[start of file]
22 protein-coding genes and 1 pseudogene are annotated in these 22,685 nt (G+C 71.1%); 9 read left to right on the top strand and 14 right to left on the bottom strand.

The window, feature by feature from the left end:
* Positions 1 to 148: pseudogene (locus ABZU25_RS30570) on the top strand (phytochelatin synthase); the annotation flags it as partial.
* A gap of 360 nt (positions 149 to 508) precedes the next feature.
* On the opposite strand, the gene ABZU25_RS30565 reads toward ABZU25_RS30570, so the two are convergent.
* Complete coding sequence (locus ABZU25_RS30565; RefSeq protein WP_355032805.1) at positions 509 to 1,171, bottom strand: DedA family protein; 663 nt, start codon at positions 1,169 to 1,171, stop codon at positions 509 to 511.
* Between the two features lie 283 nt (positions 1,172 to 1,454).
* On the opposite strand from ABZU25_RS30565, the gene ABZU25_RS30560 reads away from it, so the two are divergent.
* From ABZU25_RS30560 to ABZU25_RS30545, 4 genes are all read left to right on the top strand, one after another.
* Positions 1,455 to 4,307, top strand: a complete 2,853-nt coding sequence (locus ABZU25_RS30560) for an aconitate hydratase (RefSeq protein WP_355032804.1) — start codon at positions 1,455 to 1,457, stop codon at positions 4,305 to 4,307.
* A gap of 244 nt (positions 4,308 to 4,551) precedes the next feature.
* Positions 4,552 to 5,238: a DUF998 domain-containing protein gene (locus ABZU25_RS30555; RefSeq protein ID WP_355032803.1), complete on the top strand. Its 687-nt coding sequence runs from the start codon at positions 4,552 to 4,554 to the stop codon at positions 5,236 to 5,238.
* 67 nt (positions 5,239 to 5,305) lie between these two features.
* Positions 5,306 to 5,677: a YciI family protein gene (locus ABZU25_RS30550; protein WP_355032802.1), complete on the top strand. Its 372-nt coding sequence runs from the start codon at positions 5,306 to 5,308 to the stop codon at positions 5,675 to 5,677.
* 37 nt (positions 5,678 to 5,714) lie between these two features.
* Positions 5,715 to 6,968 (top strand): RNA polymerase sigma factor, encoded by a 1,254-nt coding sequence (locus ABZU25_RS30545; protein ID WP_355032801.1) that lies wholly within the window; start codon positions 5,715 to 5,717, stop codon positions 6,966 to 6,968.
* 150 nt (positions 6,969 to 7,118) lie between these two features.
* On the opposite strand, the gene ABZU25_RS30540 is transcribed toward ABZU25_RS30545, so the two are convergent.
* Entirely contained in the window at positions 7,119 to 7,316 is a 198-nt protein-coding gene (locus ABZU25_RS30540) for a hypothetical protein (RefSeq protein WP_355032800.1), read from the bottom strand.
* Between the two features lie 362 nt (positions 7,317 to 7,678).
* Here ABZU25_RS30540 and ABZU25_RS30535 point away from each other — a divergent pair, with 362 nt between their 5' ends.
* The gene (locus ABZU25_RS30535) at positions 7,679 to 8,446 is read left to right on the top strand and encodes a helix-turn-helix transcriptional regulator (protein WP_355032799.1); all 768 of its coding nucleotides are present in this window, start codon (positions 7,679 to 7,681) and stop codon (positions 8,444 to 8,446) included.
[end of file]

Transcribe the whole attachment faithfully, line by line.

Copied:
22 protein-coding genes and 1 pseudogene are annotated in these 22,685 nt (G+C 71.1%); 9 read left to right on the top strand and 14 right to left on the bottom strand.

The window, feature by feature from the left end:
* Positions 1 to 148: pseudogene (locus ABZU25_RS30570) on the top strand (phytochelatin synthase); the annotation flags it as partial.
* A gap of 360 nt (positions 149 to 508) precedes the next feature.
* On the opposite strand, the gene ABZU25_RS30565 reads toward ABZU25_RS30570, so the two are convergent.
* Complete coding sequence (locus ABZU25_RS30565; RefSeq protein WP_355032805.1) at positions 509 to 1,171, bottom strand: DedA family protein; 663 nt, start codon at positions 1,169 to 1,171, stop codon at positions 509 to 511.
* Between the two features lie 283 nt (positions 1,172 to 1,454).
* On the opposite strand from ABZU25_RS30565, the gene ABZU25_RS30560 reads away from it, so the two are divergent.
* From ABZU25_RS30560 to ABZU25_RS30545, 4 genes are all read left to right on the top strand, one after another.
* Positions 1,455 to 4,307, top strand: a complete 2,853-nt coding sequence (locus ABZU25_RS30560) for an aconitate hydratase (RefSeq protein WP_355032804.1) — start codon at positions 1,455 to 1,457, stop codon at positions 4,305 to 4,307.
* A gap of 244 nt (positions 4,308 to 4,551) precedes the next feature.
* Positions 4,552 to 5,238: a DUF998 domain-containing protein gene (locus ABZU25_RS30555; RefSeq protein ID WP_355032803.1), complete on the top strand. Its 687-nt coding sequence runs from the start codon at positions 4,552 to 4,554 to the stop codon at positions 5,236 to 5,238.
* 67 nt (positions 5,239 to 5,305) lie between these two features.
* Positions 5,306 to 5,677: a YciI family protein gene (locus ABZU25_RS30550; protein WP_355032802.1), complete on the top strand. Its 372-nt coding sequence runs from the start codon at positions 5,306 to 5,308 to the stop codon at positions 5,675 to 5,677.
* 37 nt (positions 5,678 to 5,714) lie between these two features.
* Positions 5,715 to 6,968 (top strand): RNA polymerase sigma factor, encoded by a 1,254-nt coding sequence (locus ABZU25_RS30545; protein ID WP_355032801.1) that lies wholly within the window; start codon positions 5,715 to 5,717, stop codon positions 6,966 to 6,968.
* 150 nt (positions 6,969 to 7,118) lie between these two features.
* On the opposite strand, the gene ABZU25_RS30540 is transcribed toward ABZU25_RS30545, so the two are convergent.
* Entirely contained in the window at positions 7,119 to 7,316 is a 198-nt protein-coding gene (locus ABZU25_RS30540) for a hypothetical protein (RefSeq protein WP_355032800.1), read from the bottom strand.
* Between the two features lie 362 nt (positions 7,317 to 7,678).
* Here ABZU25_RS30540 and ABZU25_RS30535 point away from each other — a divergent pair, with 362 nt between their 5' ends.
* The gene (locus ABZU25_RS30535) at positions 7,679 to 8,446 is read left to right on the top strand and encodes a helix-turn-helix transcriptional regulator (protein WP_355032799.1); all 768 of its coding nucleotides are present in this window, start codon (positions 7,679 to 7,681) and stop codon (positions 8,444 to 8,446) included.